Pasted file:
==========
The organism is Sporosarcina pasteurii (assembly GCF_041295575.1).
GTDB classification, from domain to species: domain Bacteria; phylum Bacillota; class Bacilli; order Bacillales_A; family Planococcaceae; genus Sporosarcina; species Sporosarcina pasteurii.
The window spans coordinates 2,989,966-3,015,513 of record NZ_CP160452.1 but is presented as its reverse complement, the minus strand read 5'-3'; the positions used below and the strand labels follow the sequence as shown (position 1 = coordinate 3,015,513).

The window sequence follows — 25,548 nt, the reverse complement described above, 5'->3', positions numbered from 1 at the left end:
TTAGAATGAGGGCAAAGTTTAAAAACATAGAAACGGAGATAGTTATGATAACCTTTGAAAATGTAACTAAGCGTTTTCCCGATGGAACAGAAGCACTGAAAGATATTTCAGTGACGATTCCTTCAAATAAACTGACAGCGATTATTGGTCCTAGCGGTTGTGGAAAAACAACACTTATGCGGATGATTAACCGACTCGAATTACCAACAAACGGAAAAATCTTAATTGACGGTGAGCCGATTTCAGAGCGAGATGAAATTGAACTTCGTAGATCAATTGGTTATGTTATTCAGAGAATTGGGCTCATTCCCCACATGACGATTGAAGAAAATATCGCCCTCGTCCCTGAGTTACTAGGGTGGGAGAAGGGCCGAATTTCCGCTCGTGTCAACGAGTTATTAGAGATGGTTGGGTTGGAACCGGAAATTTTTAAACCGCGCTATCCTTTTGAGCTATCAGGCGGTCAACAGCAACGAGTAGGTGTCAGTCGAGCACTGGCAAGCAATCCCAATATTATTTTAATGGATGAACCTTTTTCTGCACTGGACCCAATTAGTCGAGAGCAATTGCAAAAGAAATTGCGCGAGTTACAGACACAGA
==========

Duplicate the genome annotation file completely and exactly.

The organism is Sporosarcina pasteurii (assembly GCF_041295575.1).
GTDB classification, from domain to species: domain Bacteria; phylum Bacillota; class Bacilli; order Bacillales_A; family Planococcaceae; genus Sporosarcina; species Sporosarcina pasteurii.
The window spans coordinates 2,989,966-3,015,513 of record NZ_CP160452.1 but is presented as its reverse complement, the minus strand read 5'-3'; the positions used below and the strand labels follow the sequence as shown (position 1 = coordinate 3,015,513).

The window sequence follows — 25,548 nt, the reverse complement described above, 5'->3', positions numbered from 1 at the left end:
TTAGAATGAGGGCAAAGTTTAAAAACATAGAAACGGAGATAGTTATGATAACCTTTGAAAATGTAACTAAGCGTTTTCCCGATGGAACAGAAGCACTGAAAGATATTTCAGTGACGATTCCTTCAAATAAACTGACAGCGATTATTGGTCCTAGCGGTTGTGGAAAAACAACACTTATGCGGATGATTAACCGACTCGAATTACCAACAAACGGAAAAATCTTAATTGACGGTGAGCCGATTTCAGAGCGAGATGAAATTGAACTTCGTAGATCAATTGGTTATGTTATTCAGAGAATTGGGCTCATTCCCCACATGACGATTGAAGAAAATATCGCCCTCGTCCCTGAGTTACTAGGGTGGGAGAAGGGCCGAATTTCCGCTCGTGTCAACGAGTTATTAGAGATGGTTGGGTTGGAACCGGAAATTTTTAAACCGCGCTATCCTTTTGAGCTATCAGGCGGTCAACAGCAACGAGTAGGTGTCAGTCGAGCACTGGCAAGCAATCCCAATATTATTTTAATGGATGAACCTTTTTCTGCACTGGACCCAATTAGTCGAGAGCAATTGCAAAAGAAATTGCGCGAGTTACAGACACAGA